China Sourcing Apparel in the Next Decade

China Sourcing Apparel in the Next Decade

Everyone wears clothes and the fashion business is about a $ 1-Trillion a year industry. All of these clothes need to get sourced to China manufacturers somewhere, somehow. China Sourcing has been at the heart of the business since the dawn of the business. 2010 is coming to a close and we are about to enter into the next ten years of the new century. What has changed since 1999 in the sourcing business?

A lot.

First of all, go back in your mind to 1999. We were all worried about something called Y2K, Prince seemed almost prophetic, and technology still seemed fresh. There was not the completely ubiquitous use of technology strapped to your hand 24/7 like there is today. People ate lunch without checking a social network or their email every 3 minutes.

Sourcing back then involved a lot of faxes, lots of samples, lots of printing, and email was starting to become heavy. But online communications even ten years ago wasn’t anywhere near to what it is today. China Sourcing today can harness technology that you couldn’t (or didn’t) even fathom only 10 years ago while you were listening to the remake of Lady Marmalade.

Today you have an almost instant capability of discovering new sources of manufacturing online. You have the ability to source apparel online, to get art boards and techpacks made online, consolidate trend information, and the ability to communicate and engage with your Chinese factories online like never before. Back in 2001, you still sort of had to do a lot of your digital stuff manually.

Today you can just upload a techpack to an online platform on one end of the world and a factory on the other side can instantly see your work and respond to your needs – from pricing to sampling to design updating on the fly almost.

What will the next 10 years bring for those in the apparel sourcing business?

Plenty.

First, you will see a consolidation of Chinese supplier bases both on the brand level and the country level. On the brand level, sourcing managers are going to want less sources but better relationships, performance, creativity, and security from those sources. Brands that have 400 Chinese factories are going to want 200 Chinese factories. Those with 20 Chinese factories are likely going to want only 10 or 15. Why? It’s just easier to deal with and manage tighter supply chains and smaller stables of Chinese suppliers. With all of the compliance issues and sustainability concerns, this even makes it more of a reason to consolidate.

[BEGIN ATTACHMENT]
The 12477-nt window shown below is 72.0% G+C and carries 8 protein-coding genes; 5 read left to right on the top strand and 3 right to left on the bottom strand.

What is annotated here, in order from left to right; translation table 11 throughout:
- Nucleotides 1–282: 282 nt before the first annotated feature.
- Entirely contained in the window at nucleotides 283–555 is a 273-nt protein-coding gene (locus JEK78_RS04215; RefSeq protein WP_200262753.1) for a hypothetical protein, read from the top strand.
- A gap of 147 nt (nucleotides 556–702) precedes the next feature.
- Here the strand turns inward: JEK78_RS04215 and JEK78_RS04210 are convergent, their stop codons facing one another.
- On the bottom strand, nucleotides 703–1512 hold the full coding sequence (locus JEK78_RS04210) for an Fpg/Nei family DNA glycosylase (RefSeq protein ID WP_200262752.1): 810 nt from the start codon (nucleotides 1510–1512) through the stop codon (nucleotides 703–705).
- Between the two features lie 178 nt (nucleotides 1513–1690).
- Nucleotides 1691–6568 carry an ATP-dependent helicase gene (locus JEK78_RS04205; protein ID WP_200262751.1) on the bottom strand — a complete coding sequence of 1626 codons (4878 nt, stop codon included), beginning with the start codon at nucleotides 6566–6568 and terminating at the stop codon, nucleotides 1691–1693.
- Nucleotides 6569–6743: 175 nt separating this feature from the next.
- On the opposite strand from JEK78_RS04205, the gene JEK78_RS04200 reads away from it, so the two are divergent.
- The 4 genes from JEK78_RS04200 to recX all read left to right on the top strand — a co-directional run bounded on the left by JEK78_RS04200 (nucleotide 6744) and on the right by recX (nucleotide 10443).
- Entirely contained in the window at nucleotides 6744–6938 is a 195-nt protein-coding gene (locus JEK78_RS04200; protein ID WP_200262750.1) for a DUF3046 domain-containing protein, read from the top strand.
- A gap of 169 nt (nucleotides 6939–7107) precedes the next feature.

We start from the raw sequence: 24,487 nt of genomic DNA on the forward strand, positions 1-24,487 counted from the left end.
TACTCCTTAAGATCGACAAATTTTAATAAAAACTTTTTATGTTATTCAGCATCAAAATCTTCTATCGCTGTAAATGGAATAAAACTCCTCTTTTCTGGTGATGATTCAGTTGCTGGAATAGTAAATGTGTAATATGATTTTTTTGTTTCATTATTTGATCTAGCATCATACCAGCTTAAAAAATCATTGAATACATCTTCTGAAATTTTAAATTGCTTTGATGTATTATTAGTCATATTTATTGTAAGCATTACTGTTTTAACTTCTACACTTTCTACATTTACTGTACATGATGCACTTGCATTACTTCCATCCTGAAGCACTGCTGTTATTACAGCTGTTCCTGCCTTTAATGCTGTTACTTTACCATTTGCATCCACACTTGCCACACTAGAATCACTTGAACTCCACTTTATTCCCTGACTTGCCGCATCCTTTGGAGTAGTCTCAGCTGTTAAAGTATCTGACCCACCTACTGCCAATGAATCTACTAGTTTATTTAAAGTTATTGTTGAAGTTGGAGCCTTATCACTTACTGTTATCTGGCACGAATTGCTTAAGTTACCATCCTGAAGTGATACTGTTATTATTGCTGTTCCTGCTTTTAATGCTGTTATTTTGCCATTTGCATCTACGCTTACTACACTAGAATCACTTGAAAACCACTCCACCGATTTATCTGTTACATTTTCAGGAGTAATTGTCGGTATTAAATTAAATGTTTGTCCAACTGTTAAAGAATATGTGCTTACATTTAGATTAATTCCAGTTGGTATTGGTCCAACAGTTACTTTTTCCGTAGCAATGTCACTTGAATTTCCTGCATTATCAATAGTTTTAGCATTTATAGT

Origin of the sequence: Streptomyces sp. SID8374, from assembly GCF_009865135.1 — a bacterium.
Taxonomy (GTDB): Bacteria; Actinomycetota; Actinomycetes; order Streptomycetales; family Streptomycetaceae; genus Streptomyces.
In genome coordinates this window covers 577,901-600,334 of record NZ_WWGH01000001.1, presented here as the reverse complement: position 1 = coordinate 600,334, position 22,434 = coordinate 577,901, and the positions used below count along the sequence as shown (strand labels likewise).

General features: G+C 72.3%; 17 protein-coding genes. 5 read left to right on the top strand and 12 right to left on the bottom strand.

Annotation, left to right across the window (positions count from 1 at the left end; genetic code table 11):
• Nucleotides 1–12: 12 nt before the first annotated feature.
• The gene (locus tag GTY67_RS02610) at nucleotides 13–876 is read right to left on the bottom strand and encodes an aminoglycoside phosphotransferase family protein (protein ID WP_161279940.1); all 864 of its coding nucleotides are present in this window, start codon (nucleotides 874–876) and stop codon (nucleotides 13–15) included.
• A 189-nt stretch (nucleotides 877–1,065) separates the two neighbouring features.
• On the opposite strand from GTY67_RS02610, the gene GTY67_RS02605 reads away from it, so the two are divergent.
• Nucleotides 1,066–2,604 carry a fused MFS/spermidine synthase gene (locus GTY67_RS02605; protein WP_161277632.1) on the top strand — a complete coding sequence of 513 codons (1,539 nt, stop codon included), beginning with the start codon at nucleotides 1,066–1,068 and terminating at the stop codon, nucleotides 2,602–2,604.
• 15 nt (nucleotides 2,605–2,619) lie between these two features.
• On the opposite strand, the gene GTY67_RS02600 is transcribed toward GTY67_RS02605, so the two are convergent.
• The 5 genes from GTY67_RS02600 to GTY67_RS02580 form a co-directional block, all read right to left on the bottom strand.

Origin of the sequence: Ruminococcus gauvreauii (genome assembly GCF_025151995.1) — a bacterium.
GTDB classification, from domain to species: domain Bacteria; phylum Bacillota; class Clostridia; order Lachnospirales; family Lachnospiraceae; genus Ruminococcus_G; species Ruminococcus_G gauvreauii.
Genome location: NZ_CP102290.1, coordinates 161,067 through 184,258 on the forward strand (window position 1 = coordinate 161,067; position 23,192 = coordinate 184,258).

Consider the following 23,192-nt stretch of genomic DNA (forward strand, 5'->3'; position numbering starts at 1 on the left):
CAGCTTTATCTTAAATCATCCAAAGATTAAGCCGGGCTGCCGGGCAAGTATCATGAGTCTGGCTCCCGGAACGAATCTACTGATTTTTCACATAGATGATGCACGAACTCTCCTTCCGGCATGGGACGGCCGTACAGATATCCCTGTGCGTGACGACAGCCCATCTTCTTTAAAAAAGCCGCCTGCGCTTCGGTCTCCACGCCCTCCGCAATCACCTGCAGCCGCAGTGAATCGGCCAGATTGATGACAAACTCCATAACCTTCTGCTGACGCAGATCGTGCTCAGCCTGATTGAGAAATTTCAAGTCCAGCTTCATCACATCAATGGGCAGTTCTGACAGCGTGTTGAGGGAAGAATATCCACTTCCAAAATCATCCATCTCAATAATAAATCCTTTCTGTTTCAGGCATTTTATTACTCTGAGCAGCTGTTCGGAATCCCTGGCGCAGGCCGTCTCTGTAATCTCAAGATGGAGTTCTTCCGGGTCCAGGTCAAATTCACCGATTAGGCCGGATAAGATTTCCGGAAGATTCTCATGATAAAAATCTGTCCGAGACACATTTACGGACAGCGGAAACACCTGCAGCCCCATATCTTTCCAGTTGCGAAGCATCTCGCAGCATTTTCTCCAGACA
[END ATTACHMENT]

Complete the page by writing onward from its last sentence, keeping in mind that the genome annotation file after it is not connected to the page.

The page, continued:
We are going to see more countries that want to get production business from the Buyers start to build more clusters of Chinese factories in key cities. Regional governments and industry from Vietnam to Colombia will set up and strengthen the “clusters” of manufacturing they offer as they compete for production business. Different kinds of Chinese factories will physically consolidate geographically close to one another so that sourcing managers that need a variety of production (knits, wovens, hosiery, outerwear headwear etc..) will be able to more easily manage everything. It’s hard on a sourcing director at a brand when they have to make one product in China another in Peru and another in Turkey. Brands will start to look for ways to consolidate their go-to manufacturing base in tighter regions worldwide.

Lastly, we will see more sourcing managers utilizing the web for their sourcing activities. These are people that move around the world a lot. Having the ability to go from ideation to trends to designing to techpacks to sourcing to ordering to shipping to delivery to retailer more efficiently represents huge costs savings and agility to respond to trends. Web-based interaction will become more much more important for textile sourcing professionals as the most logical way for them to manage all of these spinning dishes. The novelty of the web is over for textiles supply chain management; the utilization of the web for sourcing people now will go full force in the next decade.

Neil Lifeson is a freelance writer for the sourcing industry. Recommended Apparel China Sourcing Resources: Mfg.com Textiles and Mfg.com China Sourcing for Chinese Manufacturers and China Sourcing Professionals.